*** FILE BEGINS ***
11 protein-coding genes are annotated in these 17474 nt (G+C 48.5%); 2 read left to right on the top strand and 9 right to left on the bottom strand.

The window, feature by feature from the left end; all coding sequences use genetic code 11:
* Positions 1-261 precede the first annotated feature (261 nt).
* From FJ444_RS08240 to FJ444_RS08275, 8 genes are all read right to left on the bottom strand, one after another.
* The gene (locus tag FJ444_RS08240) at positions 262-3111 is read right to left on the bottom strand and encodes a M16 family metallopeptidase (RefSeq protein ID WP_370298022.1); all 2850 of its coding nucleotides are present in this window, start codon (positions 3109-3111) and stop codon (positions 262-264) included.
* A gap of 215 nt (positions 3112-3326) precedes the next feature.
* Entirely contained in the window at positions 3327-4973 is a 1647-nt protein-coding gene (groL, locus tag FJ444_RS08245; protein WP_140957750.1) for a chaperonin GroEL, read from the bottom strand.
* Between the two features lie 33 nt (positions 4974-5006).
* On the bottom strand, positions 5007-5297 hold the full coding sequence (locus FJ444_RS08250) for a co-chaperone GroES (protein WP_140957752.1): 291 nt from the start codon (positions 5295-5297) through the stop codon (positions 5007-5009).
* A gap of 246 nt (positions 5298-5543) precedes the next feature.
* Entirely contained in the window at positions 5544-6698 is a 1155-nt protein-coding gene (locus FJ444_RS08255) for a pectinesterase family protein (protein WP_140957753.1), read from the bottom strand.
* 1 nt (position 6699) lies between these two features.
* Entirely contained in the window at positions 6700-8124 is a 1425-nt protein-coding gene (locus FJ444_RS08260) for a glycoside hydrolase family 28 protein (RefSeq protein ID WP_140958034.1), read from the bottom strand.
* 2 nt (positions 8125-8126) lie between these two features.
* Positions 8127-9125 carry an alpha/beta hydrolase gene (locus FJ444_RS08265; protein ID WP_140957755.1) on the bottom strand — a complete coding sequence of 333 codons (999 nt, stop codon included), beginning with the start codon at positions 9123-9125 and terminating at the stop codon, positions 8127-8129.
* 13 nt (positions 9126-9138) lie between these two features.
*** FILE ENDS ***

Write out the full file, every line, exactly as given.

11 protein-coding genes are annotated in these 17474 nt (G+C 48.5%); 2 read left to right on the top strand and 9 right to left on the bottom strand.

The window, feature by feature from the left end; all coding sequences use genetic code 11:
* Positions 1-261 precede the first annotated feature (261 nt).
* From FJ444_RS08240 to FJ444_RS08275, 8 genes are all read right to left on the bottom strand, one after another.
* The gene (locus tag FJ444_RS08240) at positions 262-3111 is read right to left on the bottom strand and encodes a M16 family metallopeptidase (RefSeq protein ID WP_370298022.1); all 2850 of its coding nucleotides are present in this window, start codon (positions 3109-3111) and stop codon (positions 262-264) included.
* A gap of 215 nt (positions 3112-3326) precedes the next feature.
* Entirely contained in the window at positions 3327-4973 is a 1647-nt protein-coding gene (groL, locus tag FJ444_RS08245; protein WP_140957750.1) for a chaperonin GroEL, read from the bottom strand.
* Between the two features lie 33 nt (positions 4974-5006).
* On the bottom strand, positions 5007-5297 hold the full coding sequence (locus FJ444_RS08250) for a co-chaperone GroES (protein WP_140957752.1): 291 nt from the start codon (positions 5295-5297) through the stop codon (positions 5007-5009).
* A gap of 246 nt (positions 5298-5543) precedes the next feature.
* Entirely contained in the window at positions 5544-6698 is a 1155-nt protein-coding gene (locus FJ444_RS08255) for a pectinesterase family protein (protein WP_140957753.1), read from the bottom strand.
* 1 nt (position 6699) lies between these two features.
* Entirely contained in the window at positions 6700-8124 is a 1425-nt protein-coding gene (locus FJ444_RS08260) for a glycoside hydrolase family 28 protein (RefSeq protein ID WP_140958034.1), read from the bottom strand.
* 2 nt (positions 8125-8126) lie between these two features.
* Positions 8127-9125 carry an alpha/beta hydrolase gene (locus FJ444_RS08265; protein ID WP_140957755.1) on the bottom strand — a complete coding sequence of 333 codons (999 nt, stop codon included), beginning with the start codon at positions 9123-9125 and terminating at the stop codon, positions 8127-8129.
* 13 nt (positions 9126-9138) lie between these two features.